In our workshops and coaching with sales people, sales leaders and sales teams we spend a lot of time exploring authenticity. Of the five Go-Giver principles we share, The Law of Authenticity seems to be one of the most challenging, both for individuals and inside the cultures of the organisations they work for.
Unfortunately a huge amount of time and energy is wasted during the prospecting phase of the sales process. Too many eager sellers are randomly smiling and dialing. Do they really think clients are sitting by the telephone excitedly waiting for calls from salespeople to hear them pitch their products or services?
In this initial episode of The Go-Giver Podcast, Bob Burg clarifies some go-giver misconceptions. Then he interviews his Go-Giver co-author John David Mann who shares quite an amazing (and unlikely) entrepreneurial venture when he was still in his teens. Also, how to provide massive value to others daily.
In sales we quickly learn that pressure comes with the territory. We typically operate in high-pressure Boiler Room style environments and our leaders focus on keeping the heat cranked up in an effort to motivate us to exceed ever-increasing revenue targets. But it doesn't work. There is a better way. It's time to release the pressure.
I've known Julian Khursigara for several years now. We met as a result of a collaboration between the companies each of us worked for at the time and have continued to collaborate many times since. I've always thought of Julian as a very natural Go-Giver so I'm not at all surprised the principles Bob and John share in the book have resonated so strongly. In this guest post Julian shares his thoughts on the laws of Value and Authenticity and how they have helped him to form the foundations for success in his thriving business. Enjoy Julian's wisdom.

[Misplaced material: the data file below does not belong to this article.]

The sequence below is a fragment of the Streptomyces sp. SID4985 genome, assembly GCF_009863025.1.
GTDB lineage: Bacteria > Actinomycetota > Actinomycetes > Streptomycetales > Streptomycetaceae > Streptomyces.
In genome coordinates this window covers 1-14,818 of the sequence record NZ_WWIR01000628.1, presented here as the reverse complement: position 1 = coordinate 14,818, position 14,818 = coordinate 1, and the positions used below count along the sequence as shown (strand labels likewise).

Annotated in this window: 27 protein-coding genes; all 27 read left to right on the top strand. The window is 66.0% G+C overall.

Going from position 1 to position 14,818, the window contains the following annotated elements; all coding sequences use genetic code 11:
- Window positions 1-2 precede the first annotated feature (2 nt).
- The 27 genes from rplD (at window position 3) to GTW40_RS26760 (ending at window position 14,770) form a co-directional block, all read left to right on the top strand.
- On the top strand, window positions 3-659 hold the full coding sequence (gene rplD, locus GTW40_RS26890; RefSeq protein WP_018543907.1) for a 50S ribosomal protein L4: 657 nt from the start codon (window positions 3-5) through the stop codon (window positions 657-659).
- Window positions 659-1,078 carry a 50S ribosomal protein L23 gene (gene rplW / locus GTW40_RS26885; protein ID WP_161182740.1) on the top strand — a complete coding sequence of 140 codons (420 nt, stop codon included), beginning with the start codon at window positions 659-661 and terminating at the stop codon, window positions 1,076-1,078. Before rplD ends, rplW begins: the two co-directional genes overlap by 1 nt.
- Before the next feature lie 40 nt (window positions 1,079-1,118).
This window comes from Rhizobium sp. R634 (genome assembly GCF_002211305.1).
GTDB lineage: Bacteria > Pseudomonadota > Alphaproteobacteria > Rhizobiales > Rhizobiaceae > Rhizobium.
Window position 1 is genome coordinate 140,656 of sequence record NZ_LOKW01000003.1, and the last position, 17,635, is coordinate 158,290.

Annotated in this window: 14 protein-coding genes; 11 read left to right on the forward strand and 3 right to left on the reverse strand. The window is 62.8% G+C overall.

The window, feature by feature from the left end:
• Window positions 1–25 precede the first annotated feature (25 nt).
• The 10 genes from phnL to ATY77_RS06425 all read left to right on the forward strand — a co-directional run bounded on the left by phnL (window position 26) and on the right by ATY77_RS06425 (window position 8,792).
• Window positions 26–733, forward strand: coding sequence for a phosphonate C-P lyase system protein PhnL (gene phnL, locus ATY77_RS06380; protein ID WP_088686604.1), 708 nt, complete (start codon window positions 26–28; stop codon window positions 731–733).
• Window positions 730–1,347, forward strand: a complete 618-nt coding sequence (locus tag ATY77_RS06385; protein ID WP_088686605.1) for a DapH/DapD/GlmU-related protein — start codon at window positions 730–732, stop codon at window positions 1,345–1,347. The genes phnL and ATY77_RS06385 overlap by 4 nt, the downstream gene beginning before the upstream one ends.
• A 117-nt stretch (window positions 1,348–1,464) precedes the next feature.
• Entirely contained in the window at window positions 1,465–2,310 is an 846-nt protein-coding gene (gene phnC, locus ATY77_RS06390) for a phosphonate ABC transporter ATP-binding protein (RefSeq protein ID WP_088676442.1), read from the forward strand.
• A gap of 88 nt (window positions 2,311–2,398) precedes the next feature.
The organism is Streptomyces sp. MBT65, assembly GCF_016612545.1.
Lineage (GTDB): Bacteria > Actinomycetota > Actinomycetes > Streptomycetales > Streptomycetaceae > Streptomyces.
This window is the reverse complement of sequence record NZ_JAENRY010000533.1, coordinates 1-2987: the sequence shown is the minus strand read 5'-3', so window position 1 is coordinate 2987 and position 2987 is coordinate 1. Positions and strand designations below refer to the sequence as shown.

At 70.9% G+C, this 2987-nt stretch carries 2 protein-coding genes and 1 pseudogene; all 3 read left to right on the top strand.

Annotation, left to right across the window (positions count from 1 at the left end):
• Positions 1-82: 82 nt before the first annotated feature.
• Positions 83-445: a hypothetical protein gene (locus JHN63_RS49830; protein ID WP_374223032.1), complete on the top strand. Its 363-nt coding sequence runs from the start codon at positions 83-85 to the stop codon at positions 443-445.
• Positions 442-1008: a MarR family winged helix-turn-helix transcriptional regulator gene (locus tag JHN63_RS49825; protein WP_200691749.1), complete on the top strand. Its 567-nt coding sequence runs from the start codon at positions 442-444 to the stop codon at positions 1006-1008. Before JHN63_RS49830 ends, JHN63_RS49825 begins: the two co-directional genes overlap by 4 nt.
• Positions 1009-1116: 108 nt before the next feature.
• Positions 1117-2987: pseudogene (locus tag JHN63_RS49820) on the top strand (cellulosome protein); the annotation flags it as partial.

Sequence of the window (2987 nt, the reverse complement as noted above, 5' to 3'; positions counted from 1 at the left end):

We recently heard from a lawyer in Canada named Peter Carayiannis, who was given a copy of The Go-Giver by another lawyer, Aaron Hall of Minneapolis. Browsing Peter’s firm’s site, www.conduitlaw.com, we noticed they feature something they call a “Client Value Adjustment,” which goes like this:
How do you change the way the world thinks about sales? Our task was to change perceptions, and create a brand that could be open, honest, and approachable when it came to sales enablement. We had to create a platform that allowed multiple learning, coaching and technology based programmes to be housed and grow, all rooted in the principles shared in the successful Go Giver books. It was important that we built a brand that felt human, not only in the way it looked but by the way it acted.
Anyone can learn how to sell. That is if you think selling is simply about following the steps of a choreographed sales process or mastering the latest selling techniques. But of course it isn't, at least not any more. What worked before doesn’t work any longer. The truth is that selling has evolved and we need to be much more than in the past.